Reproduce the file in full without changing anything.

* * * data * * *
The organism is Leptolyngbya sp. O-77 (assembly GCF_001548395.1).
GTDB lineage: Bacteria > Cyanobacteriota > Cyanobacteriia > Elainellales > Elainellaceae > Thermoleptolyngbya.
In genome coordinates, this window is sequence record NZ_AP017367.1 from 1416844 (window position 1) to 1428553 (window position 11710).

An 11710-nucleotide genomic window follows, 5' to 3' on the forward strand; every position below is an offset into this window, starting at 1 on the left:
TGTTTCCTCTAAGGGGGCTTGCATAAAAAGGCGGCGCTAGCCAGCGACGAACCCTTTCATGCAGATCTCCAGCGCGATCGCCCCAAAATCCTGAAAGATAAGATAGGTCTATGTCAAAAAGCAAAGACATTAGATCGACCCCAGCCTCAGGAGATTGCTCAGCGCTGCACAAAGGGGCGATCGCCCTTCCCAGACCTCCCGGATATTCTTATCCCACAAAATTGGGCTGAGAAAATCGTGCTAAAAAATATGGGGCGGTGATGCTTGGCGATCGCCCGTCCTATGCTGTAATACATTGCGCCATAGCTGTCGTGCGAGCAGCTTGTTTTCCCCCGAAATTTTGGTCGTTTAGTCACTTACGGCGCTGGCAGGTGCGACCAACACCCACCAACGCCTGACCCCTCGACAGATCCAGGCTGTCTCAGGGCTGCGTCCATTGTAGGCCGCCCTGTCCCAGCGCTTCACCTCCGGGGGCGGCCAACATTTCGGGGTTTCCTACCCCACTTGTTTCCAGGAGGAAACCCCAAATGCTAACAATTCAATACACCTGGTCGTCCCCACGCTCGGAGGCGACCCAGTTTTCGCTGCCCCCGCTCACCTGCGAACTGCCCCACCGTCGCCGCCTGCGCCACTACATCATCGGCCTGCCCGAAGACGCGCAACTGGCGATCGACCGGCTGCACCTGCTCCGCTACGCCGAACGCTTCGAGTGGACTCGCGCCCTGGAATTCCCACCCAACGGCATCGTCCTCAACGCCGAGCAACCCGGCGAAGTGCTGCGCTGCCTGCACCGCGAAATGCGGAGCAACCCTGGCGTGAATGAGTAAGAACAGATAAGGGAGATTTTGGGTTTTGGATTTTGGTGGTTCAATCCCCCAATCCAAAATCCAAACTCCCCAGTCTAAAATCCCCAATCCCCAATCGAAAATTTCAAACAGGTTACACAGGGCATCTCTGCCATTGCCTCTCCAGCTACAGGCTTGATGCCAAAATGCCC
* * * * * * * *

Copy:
The organism is Leptolyngbya sp. O-77 (assembly GCF_001548395.1).
GTDB lineage: Bacteria > Cyanobacteriota > Cyanobacteriia > Elainellales > Elainellaceae > Thermoleptolyngbya.
In genome coordinates, this window is sequence record NZ_AP017367.1 from 1416844 (window position 1) to 1428553 (window position 11710).

An 11710-nucleotide genomic window follows, 5' to 3' on the forward strand; every position below is an offset into this window, starting at 1 on the left:
TGTTTCCTCTAAGGGGGCTTGCATAAAAAGGCGGCGCTAGCCAGCGACGAACCCTTTCATGCAGATCTCCAGCGCGATCGCCCCAAAATCCTGAAAGATAAGATAGGTCTATGTCAAAAAGCAAAGACATTAGATCGACCCCAGCCTCAGGAGATTGCTCAGCGCTGCACAAAGGGGCGATCGCCCTTCCCAGACCTCCCGGATATTCTTATCCCACAAAATTGGGCTGAGAAAATCGTGCTAAAAAATATGGGGCGGTGATGCTTGGCGATCGCCCGTCCTATGCTGTAATACATTGCGCCATAGCTGTCGTGCGAGCAGCTTGTTTTCCCCCGAAATTTTGGTCGTTTAGTCACTTACGGCGCTGGCAGGTGCGACCAACACCCACCAACGCCTGACCCCTCGACAGATCCAGGCTGTCTCAGGGCTGCGTCCATTGTAGGCCGCCCTGTCCCAGCGCTTCACCTCCGGGGGCGGCCAACATTTCGGGGTTTCCTACCCCACTTGTTTCCAGGAGGAAACCCCAAATGCTAACAATTCAATACACCTGGTCGTCCCCACGCTCGGAGGCGACCCAGTTTTCGCTGCCCCCGCTCACCTGCGAACTGCCCCACCGTCGCCGCCTGCGCCACTACATCATCGGCCTGCCCGAAGACGCGCAACTGGCGATCGACCGGCTGCACCTGCTCCGCTACGCCGAACGCTTCGAGTGGACTCGCGCCCTGGAATTCCCACCCAACGGCATCGTCCTCAACGCCGAGCAACCCGGCGAAGTGCTGCGCTGCCTGCACCGCGAAATGCGGAGCAACCCTGGCGTGAATGAGTAAGAACAGATAAGGGAGATTTTGGGTTTTGGATTTTGGTGGTTCAATCCCCCAATCCAAAATCCAAACTCCCCAGTCTAAAATCCCCAATCCCCAATCGAAAATTTCAAACAGGTTACACAGGGCATCTCTGCCATTGCCTCTCCAGCTACAGGCTTGATGCCAAAATGCCC